Theatre of the Absurd is a theatre genre that originated in the mid-twentieth century in Paris and spread to New York City. The genre was inspired by existentialist philosophy, most notably philosopher Albert Camus’s essay The Myth of Sisyphus, in which Camus wrote that absurdism defined human existence.
What started Theatre of the Absurd?
In fact, many of them were labelled as “anti-plays.” In an attempt to clarify and define this radical movement, Martin Esslin coined the term “The Theatre of the Absurd” in his 1960 book of the same name. He defined it as such, because all of the plays emphasized the absurdity of the human condition.
Who introduced Theatre of absurd?
critic Martin Esslin
But in theatre the word ‘absurdism’ is often used more specifically, to refer to primarily European drama written in the 1950s and 1960s by writers including Samuel Beckett, Eugène Ionesco, Jean Genet and Harold Pinter, often grouped together as ‘the theatre of the absurd’, a phrase coined by the critic Martin Esslin.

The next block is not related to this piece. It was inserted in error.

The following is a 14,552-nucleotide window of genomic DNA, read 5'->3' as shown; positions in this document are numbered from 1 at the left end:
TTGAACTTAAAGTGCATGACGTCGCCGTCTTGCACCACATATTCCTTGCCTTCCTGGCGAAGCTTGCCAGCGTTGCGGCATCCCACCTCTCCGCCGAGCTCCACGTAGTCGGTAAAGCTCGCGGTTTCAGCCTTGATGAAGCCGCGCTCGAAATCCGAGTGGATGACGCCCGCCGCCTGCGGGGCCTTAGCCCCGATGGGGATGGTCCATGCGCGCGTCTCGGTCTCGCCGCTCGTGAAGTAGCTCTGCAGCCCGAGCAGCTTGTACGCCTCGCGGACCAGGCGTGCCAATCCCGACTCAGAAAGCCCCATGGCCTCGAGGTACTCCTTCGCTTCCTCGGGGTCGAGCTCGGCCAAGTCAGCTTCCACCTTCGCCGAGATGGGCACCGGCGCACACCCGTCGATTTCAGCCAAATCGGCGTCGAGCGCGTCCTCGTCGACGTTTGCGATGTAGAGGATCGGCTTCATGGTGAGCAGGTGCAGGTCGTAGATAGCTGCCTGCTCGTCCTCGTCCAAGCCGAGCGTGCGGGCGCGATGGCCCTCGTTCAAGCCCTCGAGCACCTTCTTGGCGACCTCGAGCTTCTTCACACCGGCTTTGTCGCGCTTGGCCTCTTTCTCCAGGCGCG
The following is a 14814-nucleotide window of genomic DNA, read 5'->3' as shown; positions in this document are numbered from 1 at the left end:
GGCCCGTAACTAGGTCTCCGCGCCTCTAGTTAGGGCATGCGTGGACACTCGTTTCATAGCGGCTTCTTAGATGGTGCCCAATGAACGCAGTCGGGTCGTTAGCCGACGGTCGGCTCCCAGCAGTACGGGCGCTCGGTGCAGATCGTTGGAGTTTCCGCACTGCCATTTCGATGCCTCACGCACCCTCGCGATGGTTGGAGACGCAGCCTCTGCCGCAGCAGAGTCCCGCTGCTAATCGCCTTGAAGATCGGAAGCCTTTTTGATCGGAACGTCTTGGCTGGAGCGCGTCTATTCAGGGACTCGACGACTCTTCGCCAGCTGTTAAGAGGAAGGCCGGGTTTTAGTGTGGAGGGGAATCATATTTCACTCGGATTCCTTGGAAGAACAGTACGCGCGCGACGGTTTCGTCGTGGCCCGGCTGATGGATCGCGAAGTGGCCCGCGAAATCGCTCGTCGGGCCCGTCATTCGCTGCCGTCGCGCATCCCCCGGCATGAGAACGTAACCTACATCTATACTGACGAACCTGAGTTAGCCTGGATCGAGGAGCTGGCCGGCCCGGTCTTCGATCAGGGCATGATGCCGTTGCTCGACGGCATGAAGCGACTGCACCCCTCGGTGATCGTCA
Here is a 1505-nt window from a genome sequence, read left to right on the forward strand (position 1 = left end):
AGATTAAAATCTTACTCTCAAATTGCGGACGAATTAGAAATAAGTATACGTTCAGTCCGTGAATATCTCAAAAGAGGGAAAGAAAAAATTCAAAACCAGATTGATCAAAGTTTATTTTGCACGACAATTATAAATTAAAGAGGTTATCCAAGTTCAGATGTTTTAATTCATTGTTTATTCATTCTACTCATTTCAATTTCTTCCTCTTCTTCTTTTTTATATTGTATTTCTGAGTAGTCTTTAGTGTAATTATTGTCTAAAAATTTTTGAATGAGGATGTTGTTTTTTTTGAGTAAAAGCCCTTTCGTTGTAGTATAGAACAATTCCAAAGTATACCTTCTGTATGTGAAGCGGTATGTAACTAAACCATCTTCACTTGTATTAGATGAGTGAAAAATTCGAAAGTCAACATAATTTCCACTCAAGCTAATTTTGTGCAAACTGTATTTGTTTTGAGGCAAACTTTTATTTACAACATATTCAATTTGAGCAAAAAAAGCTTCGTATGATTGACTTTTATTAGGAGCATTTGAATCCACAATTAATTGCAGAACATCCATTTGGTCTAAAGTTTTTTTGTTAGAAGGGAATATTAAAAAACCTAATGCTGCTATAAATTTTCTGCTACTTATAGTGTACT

When did the absurdist movement start?
Some critics trace the roots of Absurdism back to the beginning of the twentieth century, but for most, the movement itself began at mid-century. Ruby Cohn, for instance, makes a claim for 1950—the year Ionesco’s The Bald Soprano first appeared on the French stage—as the starting point of Theatre of the Absurd.
What are 3 characteristics of Theatre of the Absurd?
The Theater of the Absurd has the features of anti-character, anti-language, anti-drama and anti-plot.
Who is the father of absurd play?
As the father of absurdist theatre, no examination of the form can take place without looking to Samuel Beckett, the Irish playwright known for Endgame and his most famous and successful play, Waiting for Godot.